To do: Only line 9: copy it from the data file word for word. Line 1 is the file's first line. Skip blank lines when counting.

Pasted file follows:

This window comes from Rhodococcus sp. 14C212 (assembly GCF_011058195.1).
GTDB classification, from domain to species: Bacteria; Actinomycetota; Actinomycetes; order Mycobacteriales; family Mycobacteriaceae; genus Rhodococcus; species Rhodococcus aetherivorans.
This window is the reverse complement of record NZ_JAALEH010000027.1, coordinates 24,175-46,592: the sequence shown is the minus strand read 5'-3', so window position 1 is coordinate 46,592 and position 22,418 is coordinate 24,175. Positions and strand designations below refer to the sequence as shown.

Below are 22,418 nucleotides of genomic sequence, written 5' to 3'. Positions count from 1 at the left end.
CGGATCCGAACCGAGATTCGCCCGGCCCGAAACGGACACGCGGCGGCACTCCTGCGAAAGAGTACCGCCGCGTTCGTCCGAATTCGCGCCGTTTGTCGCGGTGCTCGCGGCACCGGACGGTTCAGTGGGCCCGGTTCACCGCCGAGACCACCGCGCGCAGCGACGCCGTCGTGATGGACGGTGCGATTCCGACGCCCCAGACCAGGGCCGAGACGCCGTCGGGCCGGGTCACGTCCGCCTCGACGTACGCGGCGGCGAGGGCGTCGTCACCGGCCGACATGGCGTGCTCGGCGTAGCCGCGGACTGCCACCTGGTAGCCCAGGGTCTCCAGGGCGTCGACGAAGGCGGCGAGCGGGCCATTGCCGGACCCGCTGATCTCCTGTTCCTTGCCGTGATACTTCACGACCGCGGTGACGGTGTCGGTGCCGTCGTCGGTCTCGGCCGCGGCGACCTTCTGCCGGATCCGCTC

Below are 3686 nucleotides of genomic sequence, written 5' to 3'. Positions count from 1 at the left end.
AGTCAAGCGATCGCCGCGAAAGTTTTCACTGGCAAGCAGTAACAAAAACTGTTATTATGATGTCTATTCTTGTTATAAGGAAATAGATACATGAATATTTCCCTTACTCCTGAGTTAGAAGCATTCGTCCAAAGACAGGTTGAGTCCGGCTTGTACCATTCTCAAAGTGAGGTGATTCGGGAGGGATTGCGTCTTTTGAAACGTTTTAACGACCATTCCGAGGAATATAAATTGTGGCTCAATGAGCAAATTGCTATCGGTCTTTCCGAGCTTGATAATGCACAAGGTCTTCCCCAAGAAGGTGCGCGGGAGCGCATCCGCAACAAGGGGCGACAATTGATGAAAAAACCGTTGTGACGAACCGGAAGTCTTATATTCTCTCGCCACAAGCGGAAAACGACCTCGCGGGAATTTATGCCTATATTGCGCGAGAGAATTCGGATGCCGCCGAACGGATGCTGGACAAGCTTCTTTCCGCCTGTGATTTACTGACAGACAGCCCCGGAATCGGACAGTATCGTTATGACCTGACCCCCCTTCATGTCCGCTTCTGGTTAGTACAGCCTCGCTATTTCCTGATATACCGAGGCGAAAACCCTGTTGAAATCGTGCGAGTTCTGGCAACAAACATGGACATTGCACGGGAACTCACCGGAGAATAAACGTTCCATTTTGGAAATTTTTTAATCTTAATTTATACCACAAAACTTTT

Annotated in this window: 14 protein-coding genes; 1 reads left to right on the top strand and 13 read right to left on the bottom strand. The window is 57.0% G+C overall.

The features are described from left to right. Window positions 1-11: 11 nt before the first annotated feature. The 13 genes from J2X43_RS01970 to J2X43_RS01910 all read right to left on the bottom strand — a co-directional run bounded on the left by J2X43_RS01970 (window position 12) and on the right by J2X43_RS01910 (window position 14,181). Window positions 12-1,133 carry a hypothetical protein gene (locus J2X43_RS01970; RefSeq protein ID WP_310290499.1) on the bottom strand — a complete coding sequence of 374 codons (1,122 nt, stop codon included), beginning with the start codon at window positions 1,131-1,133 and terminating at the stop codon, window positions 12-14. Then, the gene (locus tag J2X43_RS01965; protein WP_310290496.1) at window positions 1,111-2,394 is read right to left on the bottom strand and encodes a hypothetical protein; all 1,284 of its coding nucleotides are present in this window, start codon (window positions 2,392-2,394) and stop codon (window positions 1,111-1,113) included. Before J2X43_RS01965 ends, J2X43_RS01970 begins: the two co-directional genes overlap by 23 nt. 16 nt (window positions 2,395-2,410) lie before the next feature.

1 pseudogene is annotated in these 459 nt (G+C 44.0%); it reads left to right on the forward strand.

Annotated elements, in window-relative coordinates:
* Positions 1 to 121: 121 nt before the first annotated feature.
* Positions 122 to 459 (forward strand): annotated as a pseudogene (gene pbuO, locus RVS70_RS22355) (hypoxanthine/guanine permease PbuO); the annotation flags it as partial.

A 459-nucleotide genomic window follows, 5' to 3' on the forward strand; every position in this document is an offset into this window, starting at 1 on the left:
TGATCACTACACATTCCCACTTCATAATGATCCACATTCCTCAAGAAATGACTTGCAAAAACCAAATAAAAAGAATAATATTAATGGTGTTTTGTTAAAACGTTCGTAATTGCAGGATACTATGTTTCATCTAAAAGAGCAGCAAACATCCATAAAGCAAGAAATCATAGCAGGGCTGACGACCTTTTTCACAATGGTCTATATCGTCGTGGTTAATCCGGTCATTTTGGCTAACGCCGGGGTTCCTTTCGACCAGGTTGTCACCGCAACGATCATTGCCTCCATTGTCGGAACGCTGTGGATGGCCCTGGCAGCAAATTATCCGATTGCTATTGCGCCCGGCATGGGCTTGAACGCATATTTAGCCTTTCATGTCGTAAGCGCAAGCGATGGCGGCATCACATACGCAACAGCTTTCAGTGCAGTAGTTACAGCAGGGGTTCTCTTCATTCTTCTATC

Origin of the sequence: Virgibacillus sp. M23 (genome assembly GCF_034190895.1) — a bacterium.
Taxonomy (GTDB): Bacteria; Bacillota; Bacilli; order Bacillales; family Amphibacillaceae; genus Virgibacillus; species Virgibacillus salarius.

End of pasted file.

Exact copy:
The features are described from left to right. Window positions 1-11: 11 nt before the first annotated feature. The 13 genes from J2X43_RS01970 to J2X43_RS01910 all read right to left on the bottom strand — a co-directional run bounded on the left by J2X43_RS01970 (window position 12) and on the right by J2X43_RS01910 (window position 14,181). Window positions 12-1,133 carry a hypothetical protein gene (locus J2X43_RS01970; RefSeq protein ID WP_310290499.1) on the bottom strand — a complete coding sequence of 374 codons (1,122 nt, stop codon included), beginning with the start codon at window positions 1,131-1,133 and terminating at the stop codon, window positions 12-14. Then, the gene (locus tag J2X43_RS01965; protein WP_310290496.1) at window positions 1,111-2,394 is read right to left on the bottom strand and encodes a hypothetical protein; all 1,284 of its coding nucleotides are present in this window, start codon (window positions 2,392-2,394) and stop codon (window positions 1,111-1,113) included. Before J2X43_RS01965 ends, J2X43_RS01970 begins: the two co-directional genes overlap by 23 nt. 16 nt (window positions 2,395-2,410) lie before the next feature.